An international investigation could not determine the identity of a man found dead in the landing gear of a plane.

The year-long search for a man found dead at Gatwick was not able to find his name or any of his relatives after a flight from Gambia.

The unknown man was found frozen to death after spending hours in extremely cold conditions wearing just a fleece top, tracksuit bottoms and sandals.

An inquest into the death of the man held today in Chichester heard that engineers found him wedged by the landing gear of the Tui flight from Banjul in Gambia wearing plastic sandals with no socks. He also had no passport or identifying documents.

The unknown man was pronounced dead at Gatwick on December 7, 2022.

The Argus: An e-fit image of the dead manAn e-fit image of the dead man (Image: Sussex Police)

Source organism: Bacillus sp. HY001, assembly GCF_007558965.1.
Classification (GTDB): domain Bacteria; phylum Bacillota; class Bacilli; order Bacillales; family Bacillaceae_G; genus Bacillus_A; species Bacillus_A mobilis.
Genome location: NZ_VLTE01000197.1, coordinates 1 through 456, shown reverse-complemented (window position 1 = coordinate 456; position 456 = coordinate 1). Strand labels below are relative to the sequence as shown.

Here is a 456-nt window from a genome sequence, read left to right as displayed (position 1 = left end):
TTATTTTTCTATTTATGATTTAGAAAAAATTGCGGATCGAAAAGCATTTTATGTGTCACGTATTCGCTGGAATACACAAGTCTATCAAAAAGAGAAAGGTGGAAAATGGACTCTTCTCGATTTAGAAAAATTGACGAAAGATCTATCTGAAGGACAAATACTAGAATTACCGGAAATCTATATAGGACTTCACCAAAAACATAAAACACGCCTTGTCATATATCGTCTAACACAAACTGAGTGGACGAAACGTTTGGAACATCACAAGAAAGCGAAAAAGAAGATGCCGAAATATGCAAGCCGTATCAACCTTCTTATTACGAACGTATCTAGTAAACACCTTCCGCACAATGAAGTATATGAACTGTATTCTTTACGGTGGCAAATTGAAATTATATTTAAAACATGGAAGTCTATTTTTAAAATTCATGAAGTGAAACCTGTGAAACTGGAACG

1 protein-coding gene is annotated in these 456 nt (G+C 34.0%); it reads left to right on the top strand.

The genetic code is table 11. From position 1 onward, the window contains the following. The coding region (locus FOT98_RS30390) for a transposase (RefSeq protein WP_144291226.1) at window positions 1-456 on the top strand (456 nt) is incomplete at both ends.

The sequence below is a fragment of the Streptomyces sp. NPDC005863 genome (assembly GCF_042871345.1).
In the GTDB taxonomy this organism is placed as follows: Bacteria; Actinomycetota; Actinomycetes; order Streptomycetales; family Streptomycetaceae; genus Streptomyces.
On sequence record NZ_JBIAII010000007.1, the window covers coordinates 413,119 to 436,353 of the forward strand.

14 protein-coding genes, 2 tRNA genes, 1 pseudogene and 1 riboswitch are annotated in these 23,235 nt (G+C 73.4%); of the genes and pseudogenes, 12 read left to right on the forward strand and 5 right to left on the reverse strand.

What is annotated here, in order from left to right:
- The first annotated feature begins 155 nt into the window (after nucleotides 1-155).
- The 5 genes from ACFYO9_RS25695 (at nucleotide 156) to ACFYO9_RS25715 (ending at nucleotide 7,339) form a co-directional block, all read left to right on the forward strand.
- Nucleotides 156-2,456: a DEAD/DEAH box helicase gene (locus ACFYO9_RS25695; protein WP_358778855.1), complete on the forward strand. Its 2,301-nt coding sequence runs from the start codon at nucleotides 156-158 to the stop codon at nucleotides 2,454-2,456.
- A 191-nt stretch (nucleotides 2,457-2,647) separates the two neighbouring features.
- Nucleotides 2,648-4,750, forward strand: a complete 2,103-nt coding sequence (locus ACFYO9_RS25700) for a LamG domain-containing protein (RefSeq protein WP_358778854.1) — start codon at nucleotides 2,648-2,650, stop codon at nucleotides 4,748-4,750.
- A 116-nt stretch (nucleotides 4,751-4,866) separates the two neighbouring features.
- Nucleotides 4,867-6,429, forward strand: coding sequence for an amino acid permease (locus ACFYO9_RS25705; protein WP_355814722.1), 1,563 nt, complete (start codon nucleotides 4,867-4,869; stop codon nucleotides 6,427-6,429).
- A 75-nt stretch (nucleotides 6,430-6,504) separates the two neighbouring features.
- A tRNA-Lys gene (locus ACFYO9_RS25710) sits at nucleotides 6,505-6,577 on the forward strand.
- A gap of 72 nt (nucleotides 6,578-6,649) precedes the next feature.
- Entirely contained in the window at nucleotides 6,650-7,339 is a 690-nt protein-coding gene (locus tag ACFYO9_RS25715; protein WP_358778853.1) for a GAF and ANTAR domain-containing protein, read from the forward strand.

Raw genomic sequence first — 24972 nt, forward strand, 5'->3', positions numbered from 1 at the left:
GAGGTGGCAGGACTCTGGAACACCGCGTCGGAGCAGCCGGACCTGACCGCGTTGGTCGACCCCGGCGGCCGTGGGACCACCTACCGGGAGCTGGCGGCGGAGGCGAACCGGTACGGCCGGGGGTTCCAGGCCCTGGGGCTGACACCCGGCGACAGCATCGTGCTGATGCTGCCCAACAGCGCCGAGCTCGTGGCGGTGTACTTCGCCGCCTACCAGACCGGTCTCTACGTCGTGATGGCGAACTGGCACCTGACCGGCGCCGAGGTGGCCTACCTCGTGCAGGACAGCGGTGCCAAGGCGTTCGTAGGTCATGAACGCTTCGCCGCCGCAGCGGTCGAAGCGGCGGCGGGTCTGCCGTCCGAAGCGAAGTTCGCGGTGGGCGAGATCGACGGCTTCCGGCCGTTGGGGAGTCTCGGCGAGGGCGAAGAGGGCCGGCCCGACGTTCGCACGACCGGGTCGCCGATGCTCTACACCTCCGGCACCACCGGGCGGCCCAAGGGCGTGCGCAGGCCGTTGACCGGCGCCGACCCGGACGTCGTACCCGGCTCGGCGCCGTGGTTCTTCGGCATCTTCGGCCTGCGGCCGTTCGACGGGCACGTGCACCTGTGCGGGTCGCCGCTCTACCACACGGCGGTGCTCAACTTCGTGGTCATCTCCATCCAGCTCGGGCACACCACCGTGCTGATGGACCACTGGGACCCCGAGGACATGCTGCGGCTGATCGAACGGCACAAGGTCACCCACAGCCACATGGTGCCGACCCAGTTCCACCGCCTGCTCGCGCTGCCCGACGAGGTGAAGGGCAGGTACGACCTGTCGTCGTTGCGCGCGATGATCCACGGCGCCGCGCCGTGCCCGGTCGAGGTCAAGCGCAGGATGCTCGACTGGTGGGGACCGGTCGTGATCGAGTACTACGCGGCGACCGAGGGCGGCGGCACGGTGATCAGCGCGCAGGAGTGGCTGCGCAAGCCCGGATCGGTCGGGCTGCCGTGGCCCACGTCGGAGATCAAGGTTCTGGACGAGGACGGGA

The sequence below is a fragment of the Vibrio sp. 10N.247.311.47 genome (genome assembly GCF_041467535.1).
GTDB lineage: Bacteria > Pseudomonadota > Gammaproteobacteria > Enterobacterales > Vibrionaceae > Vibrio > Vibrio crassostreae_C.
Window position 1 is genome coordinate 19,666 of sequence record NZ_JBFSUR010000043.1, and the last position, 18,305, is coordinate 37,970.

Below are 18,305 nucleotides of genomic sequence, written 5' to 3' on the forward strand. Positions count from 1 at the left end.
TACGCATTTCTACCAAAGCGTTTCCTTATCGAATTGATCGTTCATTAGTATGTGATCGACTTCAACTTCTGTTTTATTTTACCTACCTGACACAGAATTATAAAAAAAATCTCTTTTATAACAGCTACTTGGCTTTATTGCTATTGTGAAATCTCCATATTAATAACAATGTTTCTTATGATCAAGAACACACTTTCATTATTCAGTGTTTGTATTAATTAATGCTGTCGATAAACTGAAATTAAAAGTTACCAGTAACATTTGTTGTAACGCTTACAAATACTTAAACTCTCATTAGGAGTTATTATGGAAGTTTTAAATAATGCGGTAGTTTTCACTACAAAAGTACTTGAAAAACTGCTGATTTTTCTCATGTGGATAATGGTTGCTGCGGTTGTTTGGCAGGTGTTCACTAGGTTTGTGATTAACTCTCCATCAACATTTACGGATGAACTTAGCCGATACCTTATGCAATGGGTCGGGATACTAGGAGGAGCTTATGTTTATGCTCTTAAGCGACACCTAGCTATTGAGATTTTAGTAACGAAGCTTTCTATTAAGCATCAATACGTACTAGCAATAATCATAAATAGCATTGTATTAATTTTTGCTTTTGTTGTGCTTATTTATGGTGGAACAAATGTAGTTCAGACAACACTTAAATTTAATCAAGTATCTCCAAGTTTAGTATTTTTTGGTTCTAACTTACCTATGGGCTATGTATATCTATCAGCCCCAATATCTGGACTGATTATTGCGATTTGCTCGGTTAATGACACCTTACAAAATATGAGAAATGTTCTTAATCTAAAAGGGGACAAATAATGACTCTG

The inquest also heard how international enquiries by Sussex Police and Gambian authorities were unable to determine the man’s identity.

Pathologist Dr Ceri Morgan confirmed that the man “died of hypothermia” and likely froze to death before the plane landed at Gatwick at 3am.

Hold temperatures on long-haul flights from to Gatwick can reach as low as -60C.

Police say they were called to Gatwick’s north terminal after the body was discovered.

Passengers had left the plane and their luggage had been disembarked before the discovery.

The Argus: The man's body was found in the wheel well of a TUI planeThe man's body was found in the wheel well of a TUI plane (Image: PA)

"The body was frozen and unable to be moved," a police spokesman said.

Sussex Police previously released an e-fit image of the man in an attempt to help identify him.

Coroner Joanne Andrews, sitting in Chichester, said the plane was held for around three minutes at a particularly dark part of Banjul International Airport prior to take-off.

She said: “I will have to record his death as that of being an unknown male.

"It is extremely sad his family will not be informed."

Ms Andrews did not conclude how the man came to be in the wheel well of the aircraft.

She added that the inquest “can be re-opened” if further information about his identity comes to light.